by Roger Clark, Grand Canyon Program Director
Yesterday, the White House informed Arizona Representative Raúl Grijalva that President Obama will not designate the Greater Grand Canyon Heritage National Monument before leaving office later this month, leaving more than a million acres around the Grand Canyon vulnerable to uranium mining.
Grijalva introduced the Greater Grand Canyon Heritage National Monument Act in October 2015. Drafted in close collaboration with the Havasupai, Hualapai, and Hopi tribes and supported by the Navajo Nation, Zuni, Paiute, and Yavapai leaders, the proposed monument would have protected 1.7 million acres of tribal homeland around the Grand Canyon, including water sources and sacred sites, and banned new uranium mines and claims. It also would have made the current 20-year mineral withdrawal, which bans new uranium mines on a million acres around the Grand Canyon, permanent. No such luck.
“The Havasupai people are on the verge of human extinction due to massive uranium development on the rims of the Grand Canyon. As the original people of this country, we are the most targeted by international mining companies who come into our territories and contaminate our waters and homes. We are very disappointed in the Obama administration for failing to protect the Grand Canyon,” said Havasupai Councilwoman Carletta Tilousi.
With a presidential proclamation via the Antiquities Act (like the one President Obama used to protect Bears Ears last month) off the table for the Grand Canyon, Grijalva is reintroducing the Greater Grand Canyon Heritage National Monument Act today and making a final push for the bill in Congress. However, with the clock ticking and Arizona’s congressional delegation staunchly opposed to the monument, despite overwhelming support for the monument from voters in Arizona and nationwide, most likely, when the 115th Congress adjourns, the only thing protecting a million acres around the Grand Canyon from thousands of new uranium mining claims will be the temporary 2012 Department of Interior mineral withdrawal, which is currently under attack in the courts.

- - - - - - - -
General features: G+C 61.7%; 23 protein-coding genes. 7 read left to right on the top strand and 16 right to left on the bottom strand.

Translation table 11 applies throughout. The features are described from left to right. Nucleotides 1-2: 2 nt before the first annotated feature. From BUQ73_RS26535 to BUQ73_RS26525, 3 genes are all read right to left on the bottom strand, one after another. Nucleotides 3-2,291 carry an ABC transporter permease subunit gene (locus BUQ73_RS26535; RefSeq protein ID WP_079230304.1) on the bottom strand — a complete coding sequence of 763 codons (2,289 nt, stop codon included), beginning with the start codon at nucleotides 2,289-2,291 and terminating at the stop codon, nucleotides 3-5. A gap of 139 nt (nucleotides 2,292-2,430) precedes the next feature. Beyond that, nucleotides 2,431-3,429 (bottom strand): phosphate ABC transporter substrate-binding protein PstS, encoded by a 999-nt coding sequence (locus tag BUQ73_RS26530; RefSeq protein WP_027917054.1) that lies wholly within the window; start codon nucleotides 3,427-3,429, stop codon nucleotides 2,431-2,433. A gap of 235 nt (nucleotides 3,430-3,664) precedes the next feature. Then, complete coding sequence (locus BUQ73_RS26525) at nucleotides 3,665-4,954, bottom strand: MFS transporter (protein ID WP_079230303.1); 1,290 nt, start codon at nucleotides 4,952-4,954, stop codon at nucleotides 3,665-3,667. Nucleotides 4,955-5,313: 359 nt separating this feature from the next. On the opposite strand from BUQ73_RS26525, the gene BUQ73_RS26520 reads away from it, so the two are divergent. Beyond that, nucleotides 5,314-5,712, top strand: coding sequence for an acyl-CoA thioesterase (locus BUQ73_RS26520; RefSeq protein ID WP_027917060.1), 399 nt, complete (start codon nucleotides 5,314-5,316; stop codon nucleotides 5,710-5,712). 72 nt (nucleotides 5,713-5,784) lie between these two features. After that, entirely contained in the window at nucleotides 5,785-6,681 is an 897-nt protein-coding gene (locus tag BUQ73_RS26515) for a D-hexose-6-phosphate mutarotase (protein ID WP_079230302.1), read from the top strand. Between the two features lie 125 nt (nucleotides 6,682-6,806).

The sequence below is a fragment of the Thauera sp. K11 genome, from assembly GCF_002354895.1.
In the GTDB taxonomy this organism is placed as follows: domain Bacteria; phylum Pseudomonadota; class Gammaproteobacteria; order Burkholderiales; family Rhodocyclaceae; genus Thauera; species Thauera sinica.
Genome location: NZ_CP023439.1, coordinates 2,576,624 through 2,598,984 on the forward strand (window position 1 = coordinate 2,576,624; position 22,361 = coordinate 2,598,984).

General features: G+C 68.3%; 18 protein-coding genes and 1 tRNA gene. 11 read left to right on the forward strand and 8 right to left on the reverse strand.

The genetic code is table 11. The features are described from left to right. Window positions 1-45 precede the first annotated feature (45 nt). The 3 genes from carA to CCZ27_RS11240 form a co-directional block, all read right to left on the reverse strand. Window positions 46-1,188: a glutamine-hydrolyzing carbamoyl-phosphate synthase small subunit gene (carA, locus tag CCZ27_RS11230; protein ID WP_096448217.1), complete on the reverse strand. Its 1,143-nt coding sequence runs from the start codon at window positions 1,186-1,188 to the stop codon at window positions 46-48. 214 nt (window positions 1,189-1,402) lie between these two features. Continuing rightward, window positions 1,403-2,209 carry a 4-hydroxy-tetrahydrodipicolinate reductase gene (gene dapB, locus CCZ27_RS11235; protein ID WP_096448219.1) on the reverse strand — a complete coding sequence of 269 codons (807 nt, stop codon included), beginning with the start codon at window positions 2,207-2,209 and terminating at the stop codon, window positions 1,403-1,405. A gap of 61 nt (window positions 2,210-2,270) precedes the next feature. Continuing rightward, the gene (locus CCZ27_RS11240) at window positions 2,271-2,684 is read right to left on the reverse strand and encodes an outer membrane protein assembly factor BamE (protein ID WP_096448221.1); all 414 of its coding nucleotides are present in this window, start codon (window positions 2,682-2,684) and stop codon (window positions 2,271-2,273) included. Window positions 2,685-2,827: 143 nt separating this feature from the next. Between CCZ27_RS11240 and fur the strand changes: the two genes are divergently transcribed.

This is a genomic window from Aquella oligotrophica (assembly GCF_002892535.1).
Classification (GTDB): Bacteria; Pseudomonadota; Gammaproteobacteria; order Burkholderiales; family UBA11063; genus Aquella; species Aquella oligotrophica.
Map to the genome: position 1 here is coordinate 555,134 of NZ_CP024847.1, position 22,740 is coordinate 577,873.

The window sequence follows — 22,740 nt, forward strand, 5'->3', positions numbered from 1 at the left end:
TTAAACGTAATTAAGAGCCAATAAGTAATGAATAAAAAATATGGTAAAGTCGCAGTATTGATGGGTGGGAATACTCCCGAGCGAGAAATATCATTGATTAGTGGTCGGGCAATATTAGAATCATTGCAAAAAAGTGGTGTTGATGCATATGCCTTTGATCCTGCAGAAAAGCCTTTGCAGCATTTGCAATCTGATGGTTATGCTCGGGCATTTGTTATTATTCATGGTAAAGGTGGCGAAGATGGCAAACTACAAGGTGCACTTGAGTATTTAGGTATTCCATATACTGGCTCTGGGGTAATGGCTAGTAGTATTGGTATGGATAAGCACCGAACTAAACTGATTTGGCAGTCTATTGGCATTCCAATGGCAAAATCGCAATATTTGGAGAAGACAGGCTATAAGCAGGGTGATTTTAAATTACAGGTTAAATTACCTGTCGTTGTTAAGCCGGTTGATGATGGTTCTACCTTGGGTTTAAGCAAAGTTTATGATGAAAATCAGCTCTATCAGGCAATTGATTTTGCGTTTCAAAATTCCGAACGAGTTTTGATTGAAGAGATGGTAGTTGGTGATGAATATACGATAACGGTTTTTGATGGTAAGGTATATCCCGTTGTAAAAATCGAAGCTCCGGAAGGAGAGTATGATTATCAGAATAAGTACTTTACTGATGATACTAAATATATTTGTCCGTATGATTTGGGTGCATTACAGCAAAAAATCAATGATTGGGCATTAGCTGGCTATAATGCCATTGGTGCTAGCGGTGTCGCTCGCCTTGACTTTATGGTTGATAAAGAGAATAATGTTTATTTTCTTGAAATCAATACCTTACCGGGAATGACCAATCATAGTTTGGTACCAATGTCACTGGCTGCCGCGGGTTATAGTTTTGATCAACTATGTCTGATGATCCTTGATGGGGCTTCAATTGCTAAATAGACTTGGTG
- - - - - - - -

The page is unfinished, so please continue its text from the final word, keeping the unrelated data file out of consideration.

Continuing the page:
This is a real setback for the Grand Canyon. As of today, the 20-year mineral withdrawal issued by then Secretary of the Interior Ken Salazar in 2012, which currently bans new uranium mines around the Grand Canyon, is in danger, whether it be from attacks by the Trump administration, Congress, or the National Mining Association. We expect opponents of the withdrawal to come at it with everything they've got. Within months, or even weeks, the withdrawal could be revoked, opening up the Grand Canyon to more than 3,000 new uranium mining claims.
This is gut-check time. To stop a rollback of protections around the Grand Canyon, the Grand Canyon Trust and partners are currently in court, defending the 20-year withdrawal from an attack by the National Mining Association and demanding that the Forest Service require mine operators to conduct a new environmental review before allowing uranium mining to resume at the Canyon Mine, near Grand Canyon National Park.
Three generations of Havasupai Tribe members perform a round dance in protest at the Canyon uranium mine, near Grand Canyon National Park.